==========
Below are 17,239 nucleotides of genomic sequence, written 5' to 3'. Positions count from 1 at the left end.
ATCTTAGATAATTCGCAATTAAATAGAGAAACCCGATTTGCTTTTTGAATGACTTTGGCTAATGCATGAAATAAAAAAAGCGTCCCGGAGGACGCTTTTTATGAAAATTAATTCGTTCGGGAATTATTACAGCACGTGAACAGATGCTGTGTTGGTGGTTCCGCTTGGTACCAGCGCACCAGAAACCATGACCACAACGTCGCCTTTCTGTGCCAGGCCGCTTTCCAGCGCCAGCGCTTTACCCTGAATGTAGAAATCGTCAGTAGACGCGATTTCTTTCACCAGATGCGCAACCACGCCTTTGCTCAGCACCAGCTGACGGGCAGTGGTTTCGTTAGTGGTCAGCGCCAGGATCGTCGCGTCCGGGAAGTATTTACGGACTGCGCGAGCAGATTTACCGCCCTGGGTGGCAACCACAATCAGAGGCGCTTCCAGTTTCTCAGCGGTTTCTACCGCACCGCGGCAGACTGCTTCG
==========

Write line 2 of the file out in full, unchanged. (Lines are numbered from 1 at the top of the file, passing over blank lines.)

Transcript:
ATCTTAGATAATTCGCAATTAAATAGAGAAACCCGATTTGCTTTTTGAATGACTTTGGCTAATGCATGAAATAAAAAAAGCGTCCCGGAGGACGCTTTTTATGAAAATTAATTCGTTCGGGAATTATTACAGCACGTGAACAGATGCTGTGTTGGTGGTTCCGCTTGGTACCAGCGCACCAGAAACCATGACCACAACGTCGCCTTTCTGTGCCAGGCCGCTTTCCAGCGCCAGCGCTTTACCCTGAATGTAGAAATCGTCAGTAGACGCGATTTCTTTCACCAGATGCGCAACCACGCCTTTGCTCAGCACCAGCTGACGGGCAGTGGTTTCGTTAGTGGTCAGCGCCAGGATCGTCGCGTCCGGGAAGTATTTACGGACTGCGCGAGCAGATTTACCGCCCTGGGTGGCAACCACAATCAGAGGCGCTTCCAGTTTCTCAGCGGTTTCTACCGCACCGCGGCAGACTGCTTCG